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This eBook from the Gutenberg Project consists of approximately 139 pages of information about Bullets & Billets.
position from the Boche point of view.  We all now felt better, and I’m certain that the men who held that trench felt better too.  But I am equally certain that they would have stayed there ad lib even if we hadn’t thought of and carried out an alternative arrangement.  A few more nights of rain, danger and discomfort, then the time would come for us to be relieved, and those same men would be back at billets, laughing, talking and smoking, buoyant as ever.

CHAPTER XV

ARRIVAL OF THE “JOHNSONS”—­“WHERE
DID THAT ONE GO?”—­THE FIRST FRAGMENT
DISPATCHED—­THE EXODUS—­WHERE?

Shortly after these events we experienced rather a nasty time in the village.  It had been decided, way back somewhere at headquarters, that it was essential to hold the village in a stronger way than we had been doing.  More men were to be kept there, and a series of trenches dug in and around it, thus forming means for an adequate defence should disaster befall our front line trenches, which lay out on a radius of about five hundred yards from the centre of the village.  This meant working parties at night, and a pretty considerable collection of soldiers lurking in cavities in various ruined buildings by day.

Anyone will know that when a lot of soldiers congregate in a place it is almost impossible to prevent someone or other being seen, or smoke from some fire showing, or, even worse, a light visible at night from some imperfectly shuttered house.

At all events, something or other gave the Boches the tip, and we soon knew they had got their attention on our village.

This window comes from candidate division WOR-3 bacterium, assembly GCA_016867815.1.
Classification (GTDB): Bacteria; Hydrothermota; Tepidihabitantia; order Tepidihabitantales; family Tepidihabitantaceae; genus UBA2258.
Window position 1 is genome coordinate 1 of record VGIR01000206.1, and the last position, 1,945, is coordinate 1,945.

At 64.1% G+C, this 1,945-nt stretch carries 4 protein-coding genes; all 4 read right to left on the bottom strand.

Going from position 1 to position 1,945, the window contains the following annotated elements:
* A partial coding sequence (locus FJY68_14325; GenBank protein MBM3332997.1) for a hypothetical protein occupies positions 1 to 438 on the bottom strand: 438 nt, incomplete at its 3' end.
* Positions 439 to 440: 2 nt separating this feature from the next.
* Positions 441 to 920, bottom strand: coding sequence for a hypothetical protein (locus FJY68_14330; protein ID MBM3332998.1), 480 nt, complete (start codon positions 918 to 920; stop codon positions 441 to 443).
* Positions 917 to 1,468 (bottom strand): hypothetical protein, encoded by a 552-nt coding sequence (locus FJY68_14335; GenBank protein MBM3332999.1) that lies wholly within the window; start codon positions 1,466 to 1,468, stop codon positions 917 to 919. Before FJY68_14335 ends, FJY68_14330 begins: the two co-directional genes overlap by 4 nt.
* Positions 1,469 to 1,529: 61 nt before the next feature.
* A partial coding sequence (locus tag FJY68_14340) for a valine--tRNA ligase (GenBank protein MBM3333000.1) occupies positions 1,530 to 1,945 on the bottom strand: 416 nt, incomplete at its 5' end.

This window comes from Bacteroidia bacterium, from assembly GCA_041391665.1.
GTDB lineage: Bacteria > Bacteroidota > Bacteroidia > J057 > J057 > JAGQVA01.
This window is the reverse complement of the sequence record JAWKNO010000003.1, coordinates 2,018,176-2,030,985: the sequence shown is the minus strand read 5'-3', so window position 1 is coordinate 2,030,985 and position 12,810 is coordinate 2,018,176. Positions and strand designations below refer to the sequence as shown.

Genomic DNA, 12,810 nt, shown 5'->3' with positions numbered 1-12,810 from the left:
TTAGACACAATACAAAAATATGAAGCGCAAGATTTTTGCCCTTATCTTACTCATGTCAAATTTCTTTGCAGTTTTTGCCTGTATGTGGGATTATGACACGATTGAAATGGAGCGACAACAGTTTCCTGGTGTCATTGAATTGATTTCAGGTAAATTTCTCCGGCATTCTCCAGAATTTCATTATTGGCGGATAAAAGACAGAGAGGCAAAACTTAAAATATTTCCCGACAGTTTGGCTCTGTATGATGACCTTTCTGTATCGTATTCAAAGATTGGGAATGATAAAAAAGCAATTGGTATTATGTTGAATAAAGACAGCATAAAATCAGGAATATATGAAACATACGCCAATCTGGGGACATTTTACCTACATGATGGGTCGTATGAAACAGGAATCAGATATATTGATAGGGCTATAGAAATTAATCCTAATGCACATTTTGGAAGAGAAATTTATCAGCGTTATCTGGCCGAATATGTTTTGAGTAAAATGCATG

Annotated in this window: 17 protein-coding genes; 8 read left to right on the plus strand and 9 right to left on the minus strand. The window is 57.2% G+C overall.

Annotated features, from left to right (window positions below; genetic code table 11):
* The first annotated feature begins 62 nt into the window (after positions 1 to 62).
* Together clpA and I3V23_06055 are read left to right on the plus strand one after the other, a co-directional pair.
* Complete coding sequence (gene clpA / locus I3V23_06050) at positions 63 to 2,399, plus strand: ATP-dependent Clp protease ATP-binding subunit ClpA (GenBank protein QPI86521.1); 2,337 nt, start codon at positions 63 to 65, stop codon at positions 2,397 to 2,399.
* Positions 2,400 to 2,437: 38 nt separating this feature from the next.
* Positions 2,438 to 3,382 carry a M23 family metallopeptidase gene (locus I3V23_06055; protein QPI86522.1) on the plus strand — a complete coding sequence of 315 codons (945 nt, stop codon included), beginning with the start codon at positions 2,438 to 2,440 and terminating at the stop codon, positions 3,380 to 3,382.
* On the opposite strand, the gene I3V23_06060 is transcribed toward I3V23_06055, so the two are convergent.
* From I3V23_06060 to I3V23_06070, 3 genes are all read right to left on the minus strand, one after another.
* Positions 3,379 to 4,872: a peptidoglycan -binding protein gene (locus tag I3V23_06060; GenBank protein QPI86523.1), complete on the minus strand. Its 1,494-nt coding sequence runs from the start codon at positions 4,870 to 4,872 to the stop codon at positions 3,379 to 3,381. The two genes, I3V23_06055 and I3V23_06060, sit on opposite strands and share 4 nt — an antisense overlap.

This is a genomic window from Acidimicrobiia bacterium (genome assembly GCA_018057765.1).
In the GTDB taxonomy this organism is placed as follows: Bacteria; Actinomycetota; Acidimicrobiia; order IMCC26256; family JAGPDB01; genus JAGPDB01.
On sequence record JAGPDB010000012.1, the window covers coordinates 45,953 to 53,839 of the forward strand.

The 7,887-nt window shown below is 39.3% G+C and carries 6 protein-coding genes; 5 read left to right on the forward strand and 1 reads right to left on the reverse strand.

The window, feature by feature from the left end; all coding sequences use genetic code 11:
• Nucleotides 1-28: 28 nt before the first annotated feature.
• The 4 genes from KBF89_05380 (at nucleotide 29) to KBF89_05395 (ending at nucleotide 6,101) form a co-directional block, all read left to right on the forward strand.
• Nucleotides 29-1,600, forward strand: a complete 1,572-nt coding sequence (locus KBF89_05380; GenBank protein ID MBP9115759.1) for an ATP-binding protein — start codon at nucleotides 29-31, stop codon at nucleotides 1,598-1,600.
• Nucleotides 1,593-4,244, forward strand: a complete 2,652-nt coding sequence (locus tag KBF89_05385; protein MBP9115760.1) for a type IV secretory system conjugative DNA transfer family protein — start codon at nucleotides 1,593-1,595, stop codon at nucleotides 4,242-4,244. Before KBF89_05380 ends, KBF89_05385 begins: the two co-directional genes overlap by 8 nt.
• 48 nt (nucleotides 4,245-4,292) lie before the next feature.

Each morning as we clustered round our little green table and had our breakfast, we invariably had about half a dozen rounds of 18-pounders crash around us with varying results, but one day, as we’d finished our meal and all sat staring into the future, we suddenly caught the sound of something on more corpulent lines arriving.  That ponderous, slow rotating whistle of a “Johnson” caught our well-trained ears; a pause! then a reverberating, hollow-sounding “crumph!” We looked at each other.

“Heavies!” we all exclaimed.

“Look out! here comes another!” and sure enough there it was, that gargling crescendo of a whistle followed by a mighty crash, considerably nearer.

We soon decided that our best plan was to get out of the house, and stay in the ditch twenty yards away until it was over.

A house is an unwholesome spot to be in when there’s shelling about.  Our funk hole was all right for whizz-bangs and other fireworks of that sort, but no use against these portmanteaux they were now sending along.

Well, to resume; they put thirteen heavies into that village in pretty quick time.  One old ruin was set on fire, and I felt the consequent results would be worse than just losing the building; as all the men in it had to rush outside and keep darting in and out through the flames and smoke, trying to save their rifles and equipment.

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